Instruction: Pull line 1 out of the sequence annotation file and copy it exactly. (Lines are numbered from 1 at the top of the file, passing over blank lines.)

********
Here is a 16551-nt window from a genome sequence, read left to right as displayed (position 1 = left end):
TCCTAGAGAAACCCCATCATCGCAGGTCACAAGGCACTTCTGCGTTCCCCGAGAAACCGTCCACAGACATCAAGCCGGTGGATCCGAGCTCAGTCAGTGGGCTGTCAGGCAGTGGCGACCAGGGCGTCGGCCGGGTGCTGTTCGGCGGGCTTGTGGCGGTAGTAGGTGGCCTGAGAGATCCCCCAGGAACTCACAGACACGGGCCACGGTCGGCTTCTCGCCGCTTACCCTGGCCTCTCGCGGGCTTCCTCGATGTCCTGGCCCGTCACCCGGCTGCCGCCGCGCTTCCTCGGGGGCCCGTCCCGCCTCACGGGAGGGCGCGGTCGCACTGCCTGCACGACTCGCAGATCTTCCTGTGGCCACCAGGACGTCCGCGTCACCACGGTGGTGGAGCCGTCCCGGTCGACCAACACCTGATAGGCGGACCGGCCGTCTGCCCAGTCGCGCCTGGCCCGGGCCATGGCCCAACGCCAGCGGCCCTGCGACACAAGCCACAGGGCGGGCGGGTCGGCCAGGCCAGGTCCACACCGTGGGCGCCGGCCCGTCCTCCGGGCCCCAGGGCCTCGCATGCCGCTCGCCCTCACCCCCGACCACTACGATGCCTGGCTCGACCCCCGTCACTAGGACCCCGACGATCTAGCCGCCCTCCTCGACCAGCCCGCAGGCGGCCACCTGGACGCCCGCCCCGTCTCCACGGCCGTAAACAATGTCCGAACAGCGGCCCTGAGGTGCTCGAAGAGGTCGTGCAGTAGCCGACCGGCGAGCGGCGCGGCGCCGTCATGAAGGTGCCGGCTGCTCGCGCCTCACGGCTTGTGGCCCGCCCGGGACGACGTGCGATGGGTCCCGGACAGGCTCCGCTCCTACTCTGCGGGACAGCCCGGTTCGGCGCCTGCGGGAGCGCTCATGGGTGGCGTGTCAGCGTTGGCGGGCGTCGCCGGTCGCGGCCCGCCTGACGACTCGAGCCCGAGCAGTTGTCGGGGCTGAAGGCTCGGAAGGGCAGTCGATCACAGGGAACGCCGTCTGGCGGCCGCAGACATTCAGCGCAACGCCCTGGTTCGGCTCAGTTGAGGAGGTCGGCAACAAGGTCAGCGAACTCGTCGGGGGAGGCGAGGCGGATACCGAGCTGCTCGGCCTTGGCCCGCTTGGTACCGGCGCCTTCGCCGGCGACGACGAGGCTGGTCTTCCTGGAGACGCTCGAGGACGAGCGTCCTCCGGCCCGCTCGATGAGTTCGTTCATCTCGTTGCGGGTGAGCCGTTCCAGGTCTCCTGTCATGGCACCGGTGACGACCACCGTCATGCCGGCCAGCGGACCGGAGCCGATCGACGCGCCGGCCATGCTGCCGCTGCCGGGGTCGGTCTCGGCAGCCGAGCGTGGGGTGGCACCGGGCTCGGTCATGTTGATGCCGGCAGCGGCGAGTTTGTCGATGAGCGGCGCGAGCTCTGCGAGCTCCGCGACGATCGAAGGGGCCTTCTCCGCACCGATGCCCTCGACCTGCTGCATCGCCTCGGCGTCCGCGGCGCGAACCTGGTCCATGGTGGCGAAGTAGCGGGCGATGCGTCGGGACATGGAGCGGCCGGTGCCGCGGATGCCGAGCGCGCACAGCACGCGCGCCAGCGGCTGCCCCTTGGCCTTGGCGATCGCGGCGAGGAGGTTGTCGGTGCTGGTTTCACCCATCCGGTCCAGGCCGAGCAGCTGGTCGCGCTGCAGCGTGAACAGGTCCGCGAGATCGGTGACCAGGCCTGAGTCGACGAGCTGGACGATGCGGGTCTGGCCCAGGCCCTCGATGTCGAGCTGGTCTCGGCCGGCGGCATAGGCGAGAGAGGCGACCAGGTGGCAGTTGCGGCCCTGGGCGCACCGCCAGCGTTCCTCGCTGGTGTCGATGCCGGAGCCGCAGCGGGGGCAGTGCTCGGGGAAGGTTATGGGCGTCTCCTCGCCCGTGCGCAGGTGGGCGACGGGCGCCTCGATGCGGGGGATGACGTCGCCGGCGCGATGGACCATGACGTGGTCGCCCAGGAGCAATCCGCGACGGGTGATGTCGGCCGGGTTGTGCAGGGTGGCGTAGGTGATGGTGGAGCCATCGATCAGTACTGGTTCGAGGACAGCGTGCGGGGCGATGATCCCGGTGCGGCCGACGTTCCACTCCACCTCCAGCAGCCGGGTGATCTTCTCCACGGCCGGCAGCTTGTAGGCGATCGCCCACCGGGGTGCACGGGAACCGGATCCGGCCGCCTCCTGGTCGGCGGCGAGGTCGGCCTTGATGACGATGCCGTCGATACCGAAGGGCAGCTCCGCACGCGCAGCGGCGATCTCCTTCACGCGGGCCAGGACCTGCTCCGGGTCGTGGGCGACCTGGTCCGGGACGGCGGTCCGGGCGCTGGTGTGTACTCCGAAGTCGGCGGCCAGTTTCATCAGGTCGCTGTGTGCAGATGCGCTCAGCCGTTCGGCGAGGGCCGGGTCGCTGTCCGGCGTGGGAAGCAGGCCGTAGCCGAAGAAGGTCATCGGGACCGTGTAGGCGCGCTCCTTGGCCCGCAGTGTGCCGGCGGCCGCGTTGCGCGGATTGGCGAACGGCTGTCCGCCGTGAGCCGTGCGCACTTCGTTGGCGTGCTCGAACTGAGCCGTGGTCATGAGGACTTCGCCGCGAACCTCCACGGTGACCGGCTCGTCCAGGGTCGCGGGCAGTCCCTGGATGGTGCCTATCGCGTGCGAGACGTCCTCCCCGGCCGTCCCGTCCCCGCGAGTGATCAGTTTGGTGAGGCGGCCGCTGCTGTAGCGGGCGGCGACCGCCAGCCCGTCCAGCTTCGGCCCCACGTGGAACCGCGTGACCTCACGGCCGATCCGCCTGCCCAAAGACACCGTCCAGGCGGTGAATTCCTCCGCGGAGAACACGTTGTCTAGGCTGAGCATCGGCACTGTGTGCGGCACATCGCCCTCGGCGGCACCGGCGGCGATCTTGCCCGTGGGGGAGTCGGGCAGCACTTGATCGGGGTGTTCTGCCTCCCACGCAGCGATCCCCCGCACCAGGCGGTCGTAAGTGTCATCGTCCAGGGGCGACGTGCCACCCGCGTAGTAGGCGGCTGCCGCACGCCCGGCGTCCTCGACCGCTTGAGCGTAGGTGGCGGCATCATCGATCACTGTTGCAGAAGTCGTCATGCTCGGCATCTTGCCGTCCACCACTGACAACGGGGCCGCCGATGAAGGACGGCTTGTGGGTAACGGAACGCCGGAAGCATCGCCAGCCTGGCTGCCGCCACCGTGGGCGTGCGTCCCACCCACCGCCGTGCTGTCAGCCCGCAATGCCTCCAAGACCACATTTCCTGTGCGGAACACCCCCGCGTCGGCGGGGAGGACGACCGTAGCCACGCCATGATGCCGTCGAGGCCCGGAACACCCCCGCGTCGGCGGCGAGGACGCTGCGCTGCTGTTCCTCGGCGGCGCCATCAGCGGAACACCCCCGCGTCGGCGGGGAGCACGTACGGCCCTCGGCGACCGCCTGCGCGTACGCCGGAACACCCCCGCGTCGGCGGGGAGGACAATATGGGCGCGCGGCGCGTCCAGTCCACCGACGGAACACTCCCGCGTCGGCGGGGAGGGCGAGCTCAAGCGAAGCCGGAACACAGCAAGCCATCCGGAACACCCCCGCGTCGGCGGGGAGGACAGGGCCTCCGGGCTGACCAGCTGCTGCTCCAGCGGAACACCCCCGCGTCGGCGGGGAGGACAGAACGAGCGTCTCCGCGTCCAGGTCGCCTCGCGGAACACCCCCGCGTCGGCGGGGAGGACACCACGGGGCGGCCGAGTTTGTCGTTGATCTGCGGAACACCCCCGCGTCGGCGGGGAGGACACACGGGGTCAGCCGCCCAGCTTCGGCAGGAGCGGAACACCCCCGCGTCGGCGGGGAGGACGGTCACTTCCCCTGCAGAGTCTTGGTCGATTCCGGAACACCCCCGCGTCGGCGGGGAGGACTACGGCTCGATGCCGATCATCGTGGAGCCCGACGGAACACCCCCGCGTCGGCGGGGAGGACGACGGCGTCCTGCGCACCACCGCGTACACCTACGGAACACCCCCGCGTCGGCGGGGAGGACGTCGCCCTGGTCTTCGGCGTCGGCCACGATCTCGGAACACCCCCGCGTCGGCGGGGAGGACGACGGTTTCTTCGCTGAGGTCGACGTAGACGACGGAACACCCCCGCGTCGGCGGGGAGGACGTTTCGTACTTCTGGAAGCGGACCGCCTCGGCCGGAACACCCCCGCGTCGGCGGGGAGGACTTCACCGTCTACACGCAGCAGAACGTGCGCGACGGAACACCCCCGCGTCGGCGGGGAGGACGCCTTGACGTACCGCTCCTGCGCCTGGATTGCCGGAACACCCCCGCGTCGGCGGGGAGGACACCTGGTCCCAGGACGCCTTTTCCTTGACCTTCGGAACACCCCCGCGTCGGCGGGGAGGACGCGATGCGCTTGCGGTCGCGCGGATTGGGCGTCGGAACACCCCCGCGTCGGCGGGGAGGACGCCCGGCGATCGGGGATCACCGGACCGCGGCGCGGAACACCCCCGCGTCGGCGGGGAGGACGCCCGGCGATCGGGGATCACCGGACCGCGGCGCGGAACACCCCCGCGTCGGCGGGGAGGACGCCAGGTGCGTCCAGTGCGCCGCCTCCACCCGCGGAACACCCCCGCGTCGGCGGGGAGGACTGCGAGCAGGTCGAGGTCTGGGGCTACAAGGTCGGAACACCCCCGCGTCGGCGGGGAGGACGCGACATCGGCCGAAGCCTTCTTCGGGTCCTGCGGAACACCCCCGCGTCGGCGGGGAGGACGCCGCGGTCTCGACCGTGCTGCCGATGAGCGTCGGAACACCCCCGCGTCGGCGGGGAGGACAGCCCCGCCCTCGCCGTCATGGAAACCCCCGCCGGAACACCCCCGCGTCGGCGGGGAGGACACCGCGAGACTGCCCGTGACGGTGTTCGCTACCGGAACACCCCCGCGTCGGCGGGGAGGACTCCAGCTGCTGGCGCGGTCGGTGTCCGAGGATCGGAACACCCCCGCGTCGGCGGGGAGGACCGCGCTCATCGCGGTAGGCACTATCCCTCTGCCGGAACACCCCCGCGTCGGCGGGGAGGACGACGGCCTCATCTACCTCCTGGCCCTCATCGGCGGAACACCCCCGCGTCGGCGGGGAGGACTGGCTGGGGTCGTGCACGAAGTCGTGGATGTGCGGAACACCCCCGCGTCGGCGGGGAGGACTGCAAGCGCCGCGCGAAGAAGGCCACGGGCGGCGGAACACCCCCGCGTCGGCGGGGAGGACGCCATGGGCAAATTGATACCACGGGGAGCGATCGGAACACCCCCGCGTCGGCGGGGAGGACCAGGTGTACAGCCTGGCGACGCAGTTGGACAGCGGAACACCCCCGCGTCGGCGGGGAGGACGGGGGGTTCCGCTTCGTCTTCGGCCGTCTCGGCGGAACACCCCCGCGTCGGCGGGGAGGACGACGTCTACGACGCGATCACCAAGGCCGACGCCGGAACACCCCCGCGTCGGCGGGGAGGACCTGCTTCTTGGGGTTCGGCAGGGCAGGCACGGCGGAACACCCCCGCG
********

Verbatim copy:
Here is a 16551-nt window from a genome sequence, read left to right as displayed (position 1 = left end):